Artiﬁcial Neural Network Architectures (ANN)
Initially introduced by
and in the form of a simple
, ANNs have gained major traction in the AI community. ANNs are highly applicable in
the domain of statistical machine learning in which they are trained to perform various tasks, and outperform humans in
quite a few of these tasks [
]. However, like any supervised learning model, ANN’s over-reliance on historical data
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Figure 3: ANN architecture (left, by Colin Burnett from
]. Considering these common machine learning architectures, it is clear that there is a lack of any reﬂective
‘loop’. Although these achieve different outcomes, they are qualitatively equivalent in the sense that they both operate
at a single level of abstraction when it comes to information processing. There is no self-reference: the loops in both
cases are for feedback, in much the same way that the Critic Agent operates. Additionally, even though Kolb’s model of
experiential learning is a model of learning in humans, it also presents (albeit at a high level) qualitative processes that
ANNs and GANs do not.
means that they learn to repeat what has been done, not what ought to be done. Coupled with their largely black-box
nature, this leads to a propagation of existing systemic biases that is difﬁcult to identify or address. Post-hoc methods to
interpret and ‘explain’ ANN-based models, such as LIME and SHAP [
], result not in an explanation of the internal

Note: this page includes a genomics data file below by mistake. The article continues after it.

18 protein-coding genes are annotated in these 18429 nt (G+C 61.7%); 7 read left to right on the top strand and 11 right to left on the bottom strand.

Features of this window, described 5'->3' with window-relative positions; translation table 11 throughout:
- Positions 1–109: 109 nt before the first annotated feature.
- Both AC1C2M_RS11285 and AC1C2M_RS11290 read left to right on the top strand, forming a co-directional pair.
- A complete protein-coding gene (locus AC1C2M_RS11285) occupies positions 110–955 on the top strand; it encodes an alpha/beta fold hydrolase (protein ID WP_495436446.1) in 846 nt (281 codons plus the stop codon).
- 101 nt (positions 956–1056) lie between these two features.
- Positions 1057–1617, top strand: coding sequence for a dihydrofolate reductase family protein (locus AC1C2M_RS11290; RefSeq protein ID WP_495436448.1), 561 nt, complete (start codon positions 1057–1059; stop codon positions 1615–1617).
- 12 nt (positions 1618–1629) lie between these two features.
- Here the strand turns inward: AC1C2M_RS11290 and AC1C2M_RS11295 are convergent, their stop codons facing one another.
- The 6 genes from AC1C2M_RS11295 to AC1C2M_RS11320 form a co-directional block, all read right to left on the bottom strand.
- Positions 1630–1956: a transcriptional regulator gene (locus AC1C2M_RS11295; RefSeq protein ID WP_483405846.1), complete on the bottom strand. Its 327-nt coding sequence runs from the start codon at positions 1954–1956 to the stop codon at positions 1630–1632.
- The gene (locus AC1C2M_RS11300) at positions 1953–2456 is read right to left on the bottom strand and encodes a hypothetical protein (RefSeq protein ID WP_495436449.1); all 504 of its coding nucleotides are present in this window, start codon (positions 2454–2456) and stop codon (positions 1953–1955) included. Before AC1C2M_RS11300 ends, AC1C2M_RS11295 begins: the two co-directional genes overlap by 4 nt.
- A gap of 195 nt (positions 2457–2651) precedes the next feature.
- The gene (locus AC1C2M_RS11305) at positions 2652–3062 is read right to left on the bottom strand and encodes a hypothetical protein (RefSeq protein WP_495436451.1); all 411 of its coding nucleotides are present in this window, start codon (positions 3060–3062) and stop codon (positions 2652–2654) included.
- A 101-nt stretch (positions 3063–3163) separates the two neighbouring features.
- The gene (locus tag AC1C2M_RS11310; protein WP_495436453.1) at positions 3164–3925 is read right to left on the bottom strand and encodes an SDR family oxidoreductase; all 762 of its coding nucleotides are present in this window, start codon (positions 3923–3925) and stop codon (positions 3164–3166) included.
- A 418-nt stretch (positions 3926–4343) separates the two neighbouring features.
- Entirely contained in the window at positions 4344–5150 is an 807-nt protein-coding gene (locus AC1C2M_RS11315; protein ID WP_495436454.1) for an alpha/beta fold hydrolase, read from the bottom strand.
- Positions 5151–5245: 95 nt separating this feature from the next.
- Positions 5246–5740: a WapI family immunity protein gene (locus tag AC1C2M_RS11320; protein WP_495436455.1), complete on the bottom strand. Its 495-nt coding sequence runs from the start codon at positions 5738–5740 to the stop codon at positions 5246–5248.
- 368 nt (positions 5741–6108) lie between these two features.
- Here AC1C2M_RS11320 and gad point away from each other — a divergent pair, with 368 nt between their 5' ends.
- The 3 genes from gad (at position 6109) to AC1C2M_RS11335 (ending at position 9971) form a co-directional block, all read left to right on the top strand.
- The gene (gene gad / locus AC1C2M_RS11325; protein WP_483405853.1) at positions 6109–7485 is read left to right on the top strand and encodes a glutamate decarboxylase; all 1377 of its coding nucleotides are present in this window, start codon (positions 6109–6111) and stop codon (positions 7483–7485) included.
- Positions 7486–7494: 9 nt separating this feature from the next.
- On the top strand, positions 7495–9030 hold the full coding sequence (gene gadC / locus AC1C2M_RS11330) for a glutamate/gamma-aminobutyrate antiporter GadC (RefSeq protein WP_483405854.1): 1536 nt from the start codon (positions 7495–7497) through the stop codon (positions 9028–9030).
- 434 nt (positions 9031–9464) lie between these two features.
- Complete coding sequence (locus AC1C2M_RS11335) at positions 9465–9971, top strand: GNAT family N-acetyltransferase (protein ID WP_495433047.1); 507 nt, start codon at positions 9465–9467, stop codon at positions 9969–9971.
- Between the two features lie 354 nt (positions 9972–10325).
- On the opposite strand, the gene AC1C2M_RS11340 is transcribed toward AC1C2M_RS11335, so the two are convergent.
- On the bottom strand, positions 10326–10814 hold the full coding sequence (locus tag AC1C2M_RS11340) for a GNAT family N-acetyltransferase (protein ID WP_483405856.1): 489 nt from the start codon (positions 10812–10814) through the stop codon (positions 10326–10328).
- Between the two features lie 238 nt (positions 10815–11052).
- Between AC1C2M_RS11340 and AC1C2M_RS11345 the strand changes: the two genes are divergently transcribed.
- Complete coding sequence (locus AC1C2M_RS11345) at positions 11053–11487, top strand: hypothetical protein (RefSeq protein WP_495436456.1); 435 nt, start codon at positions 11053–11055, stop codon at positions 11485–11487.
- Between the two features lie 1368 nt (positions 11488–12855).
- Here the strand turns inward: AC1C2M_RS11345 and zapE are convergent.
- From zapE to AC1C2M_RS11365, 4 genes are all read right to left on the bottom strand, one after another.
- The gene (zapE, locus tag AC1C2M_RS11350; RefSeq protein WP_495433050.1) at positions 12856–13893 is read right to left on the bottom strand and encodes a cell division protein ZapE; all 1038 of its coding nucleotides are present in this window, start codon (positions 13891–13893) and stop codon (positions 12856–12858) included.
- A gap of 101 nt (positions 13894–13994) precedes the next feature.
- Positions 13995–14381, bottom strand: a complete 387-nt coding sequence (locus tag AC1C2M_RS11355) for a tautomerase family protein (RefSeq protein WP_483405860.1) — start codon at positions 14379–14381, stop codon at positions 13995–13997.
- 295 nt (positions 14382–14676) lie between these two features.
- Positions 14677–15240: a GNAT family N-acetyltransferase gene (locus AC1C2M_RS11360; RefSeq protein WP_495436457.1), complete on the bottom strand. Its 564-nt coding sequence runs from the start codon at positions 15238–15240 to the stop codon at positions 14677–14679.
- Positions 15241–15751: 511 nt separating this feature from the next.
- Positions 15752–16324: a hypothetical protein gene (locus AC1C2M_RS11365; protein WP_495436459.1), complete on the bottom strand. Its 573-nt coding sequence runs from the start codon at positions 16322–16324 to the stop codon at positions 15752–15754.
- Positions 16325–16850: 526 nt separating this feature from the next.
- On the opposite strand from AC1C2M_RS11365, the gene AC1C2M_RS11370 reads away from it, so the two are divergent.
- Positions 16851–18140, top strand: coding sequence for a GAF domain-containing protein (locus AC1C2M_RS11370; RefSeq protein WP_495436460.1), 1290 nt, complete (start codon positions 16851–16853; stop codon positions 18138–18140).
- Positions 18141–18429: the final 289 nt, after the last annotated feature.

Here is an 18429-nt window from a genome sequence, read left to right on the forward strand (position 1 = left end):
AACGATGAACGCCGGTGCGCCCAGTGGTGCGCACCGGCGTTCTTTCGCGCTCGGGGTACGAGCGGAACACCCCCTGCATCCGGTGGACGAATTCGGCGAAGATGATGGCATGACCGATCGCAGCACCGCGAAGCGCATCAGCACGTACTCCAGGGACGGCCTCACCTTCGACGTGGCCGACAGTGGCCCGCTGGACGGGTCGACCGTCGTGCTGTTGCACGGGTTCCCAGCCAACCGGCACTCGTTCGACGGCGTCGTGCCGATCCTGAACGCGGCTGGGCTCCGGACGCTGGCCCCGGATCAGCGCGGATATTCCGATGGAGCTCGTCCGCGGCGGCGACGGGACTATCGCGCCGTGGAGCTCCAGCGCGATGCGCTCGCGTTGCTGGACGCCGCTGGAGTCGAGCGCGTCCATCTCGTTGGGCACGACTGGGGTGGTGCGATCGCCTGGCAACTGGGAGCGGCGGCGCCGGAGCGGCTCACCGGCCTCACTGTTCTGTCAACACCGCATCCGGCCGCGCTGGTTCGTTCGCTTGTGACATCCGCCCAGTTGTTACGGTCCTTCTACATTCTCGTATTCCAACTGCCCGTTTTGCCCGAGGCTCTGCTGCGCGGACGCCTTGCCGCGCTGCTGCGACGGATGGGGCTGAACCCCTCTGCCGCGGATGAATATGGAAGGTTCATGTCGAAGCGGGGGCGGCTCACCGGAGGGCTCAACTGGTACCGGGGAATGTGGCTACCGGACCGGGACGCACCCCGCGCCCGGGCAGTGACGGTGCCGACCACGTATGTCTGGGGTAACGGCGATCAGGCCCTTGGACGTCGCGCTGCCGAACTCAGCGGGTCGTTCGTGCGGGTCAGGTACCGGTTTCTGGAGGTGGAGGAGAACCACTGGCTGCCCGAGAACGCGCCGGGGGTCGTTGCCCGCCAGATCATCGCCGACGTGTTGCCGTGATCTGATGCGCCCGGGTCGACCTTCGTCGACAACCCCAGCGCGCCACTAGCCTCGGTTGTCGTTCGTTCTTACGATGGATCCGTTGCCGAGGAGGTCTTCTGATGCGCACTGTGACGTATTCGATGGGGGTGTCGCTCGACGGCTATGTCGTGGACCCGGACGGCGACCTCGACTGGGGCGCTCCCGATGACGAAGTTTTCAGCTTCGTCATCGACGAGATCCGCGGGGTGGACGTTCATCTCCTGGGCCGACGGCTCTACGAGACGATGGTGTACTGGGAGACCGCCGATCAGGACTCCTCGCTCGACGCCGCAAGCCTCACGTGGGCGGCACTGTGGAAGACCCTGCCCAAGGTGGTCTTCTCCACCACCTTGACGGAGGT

mechanics of ANNs, but approximations in the form of equivalent interpretable models. For instance, in order to explain
a deep-ANN, a decision tree or a heat-map are generated as an approximate function between the inputs and the outputs
of the deep-ANN. This may, perhaps, be seen as a form of external, open loop reﬂection (but typically by others, not by
the system itself); in and of themselves, the architecture of (feed-forward) ANNs has no capability for reﬂection.
Generative Adversarial Network Architectures (GAN)
] are one recent example of how ANNs can be
used as building blocks within an explicitly designed architecture. These pitch two multi-layered perceptrons (ANNs)
against each other in a 2-player minimax game. The higher-level architecture here captures the sort of competitive
creative co-adaptation found within co-evolutionary systems.
When it comes to the human ability of reﬂection, GANs by themselves are incapable of representing the process. While
their architecture contains a feedback loop, it does not operate at the meta level: the architecture is ‘ﬂat’. It is not
generally considered that a GAN (or coevolution in general) adds any type of high-level cognitive process. While
ANNs in general are just clusters of interconnected nodes with weighted edges, and the same may be said of the brain,
we contend that there are essentially two approaches to generating cognitive processes of this type: one is a complex
systems approach, where the virtual machine [
] operationalizing cognition emerges through complexity; the
second is through an explicit architecture, as we do in this paper. Because AI agents that solely use ANNs such as these
cannot reﬂect about themselves and the consequences of their actions in the world, they can behave anti-socially with
no ability to know this.
Practical Reasoning Architectures